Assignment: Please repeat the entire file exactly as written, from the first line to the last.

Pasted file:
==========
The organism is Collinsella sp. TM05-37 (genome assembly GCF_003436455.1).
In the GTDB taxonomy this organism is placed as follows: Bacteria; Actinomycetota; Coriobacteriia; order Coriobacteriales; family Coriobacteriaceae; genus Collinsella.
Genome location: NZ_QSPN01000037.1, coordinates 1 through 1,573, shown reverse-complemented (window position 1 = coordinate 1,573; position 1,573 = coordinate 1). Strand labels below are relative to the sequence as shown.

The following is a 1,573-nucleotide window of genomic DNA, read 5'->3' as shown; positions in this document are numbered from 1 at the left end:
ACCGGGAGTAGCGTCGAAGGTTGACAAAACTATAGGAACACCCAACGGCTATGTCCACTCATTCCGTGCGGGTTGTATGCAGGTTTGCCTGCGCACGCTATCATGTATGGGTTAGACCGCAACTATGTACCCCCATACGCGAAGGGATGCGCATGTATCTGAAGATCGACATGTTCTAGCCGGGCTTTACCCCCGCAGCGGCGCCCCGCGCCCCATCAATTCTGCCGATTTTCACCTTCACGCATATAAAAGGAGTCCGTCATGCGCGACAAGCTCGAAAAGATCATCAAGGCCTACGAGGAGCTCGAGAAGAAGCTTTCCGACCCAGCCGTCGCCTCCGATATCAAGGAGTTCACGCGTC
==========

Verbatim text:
The organism is Collinsella sp. TM05-37 (genome assembly GCF_003436455.1).
In the GTDB taxonomy this organism is placed as follows: Bacteria; Actinomycetota; Coriobacteriia; order Coriobacteriales; family Coriobacteriaceae; genus Collinsella.
Genome location: NZ_QSPN01000037.1, coordinates 1 through 1,573, shown reverse-complemented (window position 1 = coordinate 1,573; position 1,573 = coordinate 1). Strand labels below are relative to the sequence as shown.

The following is a 1,573-nucleotide window of genomic DNA, read 5'->3' as shown; positions in this document are numbered from 1 at the left end:
ACCGGGAGTAGCGTCGAAGGTTGACAAAACTATAGGAACACCCAACGGCTATGTCCACTCATTCCGTGCGGGTTGTATGCAGGTTTGCCTGCGCACGCTATCATGTATGGGTTAGACCGCAACTATGTACCCCCATACGCGAAGGGATGCGCATGTATCTGAAGATCGACATGTTCTAGCCGGGCTTTACCCCCGCAGCGGCGCCCCGCGCCCCATCAATTCTGCCGATTTTCACCTTCACGCATATAAAAGGAGTCCGTCATGCGCGACAAGCTCGAAAAGATCATCAAGGCCTACGAGGAGCTCGAGAAGAAGCTTTCCGACCCAGCCGTCGCCTCCGATATCAAGGAGTTCACGCGTC